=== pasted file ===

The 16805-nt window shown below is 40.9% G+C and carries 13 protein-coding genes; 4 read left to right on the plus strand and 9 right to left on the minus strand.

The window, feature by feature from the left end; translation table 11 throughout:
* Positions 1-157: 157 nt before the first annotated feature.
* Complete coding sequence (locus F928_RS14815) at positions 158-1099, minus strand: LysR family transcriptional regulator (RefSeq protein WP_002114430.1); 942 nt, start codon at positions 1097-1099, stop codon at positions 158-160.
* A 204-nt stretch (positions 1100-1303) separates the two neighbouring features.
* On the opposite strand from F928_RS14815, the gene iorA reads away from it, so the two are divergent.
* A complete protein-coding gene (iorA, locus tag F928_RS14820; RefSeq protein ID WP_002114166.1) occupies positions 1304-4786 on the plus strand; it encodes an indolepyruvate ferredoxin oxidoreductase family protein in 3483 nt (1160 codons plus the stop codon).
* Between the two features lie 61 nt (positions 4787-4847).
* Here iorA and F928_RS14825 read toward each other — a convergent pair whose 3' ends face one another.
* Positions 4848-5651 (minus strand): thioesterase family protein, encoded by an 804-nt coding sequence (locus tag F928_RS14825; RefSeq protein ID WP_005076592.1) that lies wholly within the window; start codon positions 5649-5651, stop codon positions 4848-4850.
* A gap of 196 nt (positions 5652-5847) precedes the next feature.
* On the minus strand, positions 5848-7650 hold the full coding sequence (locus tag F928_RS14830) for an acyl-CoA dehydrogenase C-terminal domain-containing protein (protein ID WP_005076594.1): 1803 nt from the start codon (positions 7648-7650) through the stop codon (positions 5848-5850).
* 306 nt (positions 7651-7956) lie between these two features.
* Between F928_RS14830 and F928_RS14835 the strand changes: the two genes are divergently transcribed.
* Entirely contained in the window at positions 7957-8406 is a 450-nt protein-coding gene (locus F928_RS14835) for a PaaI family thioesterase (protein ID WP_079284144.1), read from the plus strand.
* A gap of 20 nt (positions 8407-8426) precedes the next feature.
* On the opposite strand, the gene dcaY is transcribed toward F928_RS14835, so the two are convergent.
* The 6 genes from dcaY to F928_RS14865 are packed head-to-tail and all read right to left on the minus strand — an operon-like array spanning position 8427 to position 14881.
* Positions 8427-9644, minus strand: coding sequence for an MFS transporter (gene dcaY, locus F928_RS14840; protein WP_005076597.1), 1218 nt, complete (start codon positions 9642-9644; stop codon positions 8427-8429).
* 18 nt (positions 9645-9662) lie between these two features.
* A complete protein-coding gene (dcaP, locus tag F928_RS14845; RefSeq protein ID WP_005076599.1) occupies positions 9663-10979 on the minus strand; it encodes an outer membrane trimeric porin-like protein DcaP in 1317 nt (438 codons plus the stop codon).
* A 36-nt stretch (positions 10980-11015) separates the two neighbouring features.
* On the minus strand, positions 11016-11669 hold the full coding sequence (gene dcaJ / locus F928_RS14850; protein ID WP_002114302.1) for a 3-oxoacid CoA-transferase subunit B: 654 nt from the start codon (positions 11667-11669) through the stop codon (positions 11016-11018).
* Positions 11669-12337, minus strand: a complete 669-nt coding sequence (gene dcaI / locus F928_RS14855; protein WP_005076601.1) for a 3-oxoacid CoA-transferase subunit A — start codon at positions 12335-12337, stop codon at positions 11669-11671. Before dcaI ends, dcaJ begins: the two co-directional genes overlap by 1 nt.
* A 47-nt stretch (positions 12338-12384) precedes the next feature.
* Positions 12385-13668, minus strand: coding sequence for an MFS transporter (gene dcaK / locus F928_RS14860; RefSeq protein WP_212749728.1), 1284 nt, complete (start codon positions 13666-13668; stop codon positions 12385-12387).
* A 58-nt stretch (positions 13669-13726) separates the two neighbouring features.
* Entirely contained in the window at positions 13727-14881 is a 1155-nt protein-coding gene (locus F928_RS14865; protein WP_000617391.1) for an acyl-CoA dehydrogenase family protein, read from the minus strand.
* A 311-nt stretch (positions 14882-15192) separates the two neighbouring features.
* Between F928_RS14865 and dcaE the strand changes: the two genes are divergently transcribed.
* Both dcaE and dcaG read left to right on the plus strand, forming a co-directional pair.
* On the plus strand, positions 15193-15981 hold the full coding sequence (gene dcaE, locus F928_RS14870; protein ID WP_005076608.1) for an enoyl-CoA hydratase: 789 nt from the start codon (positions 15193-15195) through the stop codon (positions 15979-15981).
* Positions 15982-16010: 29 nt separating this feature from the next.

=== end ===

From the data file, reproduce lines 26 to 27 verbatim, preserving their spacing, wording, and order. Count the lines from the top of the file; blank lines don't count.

* Positions 12385-13668, minus strand: coding sequence for an MFS transporter (gene dcaK / locus F928_RS14860; RefSeq protein WP_212749728.1), 1284 nt, complete (start codon positions 13666-13668; stop codon positions 12385-12387).
* A 58-nt stretch (positions 13669-13726) separates the two neighbouring features.